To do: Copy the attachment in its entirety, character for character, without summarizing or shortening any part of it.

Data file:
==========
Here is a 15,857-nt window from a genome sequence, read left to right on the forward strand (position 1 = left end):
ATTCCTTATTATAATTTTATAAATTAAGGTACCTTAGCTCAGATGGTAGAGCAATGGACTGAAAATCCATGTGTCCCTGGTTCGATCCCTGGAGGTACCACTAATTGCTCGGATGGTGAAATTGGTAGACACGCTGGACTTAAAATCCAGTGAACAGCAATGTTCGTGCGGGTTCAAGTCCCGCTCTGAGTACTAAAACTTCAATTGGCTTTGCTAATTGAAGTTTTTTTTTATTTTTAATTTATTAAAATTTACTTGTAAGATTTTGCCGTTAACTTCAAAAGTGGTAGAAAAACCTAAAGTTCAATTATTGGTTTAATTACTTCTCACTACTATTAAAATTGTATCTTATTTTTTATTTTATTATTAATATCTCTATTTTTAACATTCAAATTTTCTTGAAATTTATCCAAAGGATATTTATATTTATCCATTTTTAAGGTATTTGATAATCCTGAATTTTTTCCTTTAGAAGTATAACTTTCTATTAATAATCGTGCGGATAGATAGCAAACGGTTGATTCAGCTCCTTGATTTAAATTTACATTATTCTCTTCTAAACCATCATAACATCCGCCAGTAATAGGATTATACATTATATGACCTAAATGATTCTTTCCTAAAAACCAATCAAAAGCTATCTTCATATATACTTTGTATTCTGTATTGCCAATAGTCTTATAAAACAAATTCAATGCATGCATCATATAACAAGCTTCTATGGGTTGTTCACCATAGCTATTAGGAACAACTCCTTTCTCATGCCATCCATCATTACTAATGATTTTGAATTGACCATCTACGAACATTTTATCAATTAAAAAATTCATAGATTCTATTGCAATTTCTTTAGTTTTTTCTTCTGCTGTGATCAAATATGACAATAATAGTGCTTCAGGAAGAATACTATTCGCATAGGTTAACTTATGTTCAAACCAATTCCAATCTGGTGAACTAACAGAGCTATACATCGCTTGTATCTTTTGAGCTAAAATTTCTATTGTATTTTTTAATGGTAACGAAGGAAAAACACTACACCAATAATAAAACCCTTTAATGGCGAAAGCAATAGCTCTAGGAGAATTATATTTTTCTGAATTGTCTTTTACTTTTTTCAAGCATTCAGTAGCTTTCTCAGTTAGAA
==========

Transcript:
Here is a 15,857-nt window from a genome sequence, read left to right on the forward strand (position 1 = left end):
ATTCCTTATTATAATTTTATAAATTAAGGTACCTTAGCTCAGATGGTAGAGCAATGGACTGAAAATCCATGTGTCCCTGGTTCGATCCCTGGAGGTACCACTAATTGCTCGGATGGTGAAATTGGTAGACACGCTGGACTTAAAATCCAGTGAACAGCAATGTTCGTGCGGGTTCAAGTCCCGCTCTGAGTACTAAAACTTCAATTGGCTTTGCTAATTGAAGTTTTTTTTTATTTTTAATTTATTAAAATTTACTTGTAAGATTTTGCCGTTAACTTCAAAAGTGGTAGAAAAACCTAAAGTTCAATTATTGGTTTAATTACTTCTCACTACTATTAAAATTGTATCTTATTTTTTATTTTATTATTAATATCTCTATTTTTAACATTCAAATTTTCTTGAAATTTATCCAAAGGATATTTATATTTATCCATTTTTAAGGTATTTGATAATCCTGAATTTTTTCCTTTAGAAGTATAACTTTCTATTAATAATCGTGCGGATAGATAGCAAACGGTTGATTCAGCTCCTTGATTTAAATTTACATTATTCTCTTCTAAACCATCATAACATCCGCCAGTAATAGGATTATACATTATATGACCTAAATGATTCTTTCCTAAAAACCAATCAAAAGCTATCTTCATATATACTTTGTATTCTGTATTGCCAATAGTCTTATAAAACAAATTCAATGCATGCATCATATAACAAGCTTCTATGGGTTGTTCACCATAGCTATTAGGAACAACTCCTTTCTCATGCCATCCATCATTACTAATGATTTTGAATTGACCATCTACGAACATTTTATCAATTAAAAAATTCATAGATTCTATTGCAATTTCTTTAGTTTTTTCTTCTGCTGTGATCAAATATGACAATAATAGTGCTTCAGGAAGAATACTATTCGCATAGGTTAACTTATGTTCAAACCAATTCCAATCTGGTGAACTAACAGAGCTATACATCGCTTGTATCTTTTGAGCTAAAATTTCTATTGTATTTTTTAATGGTAACGAAGGAAAAACACTACACCAATAATAAAACCCTTTAATGGCGAAAGCAATAGCTCTAGGAGAATTATATTTTTCTGAATTGTCTTTTACTTTTTTCAAGCATTCAGTAGCTTTCTCAGTTAGAA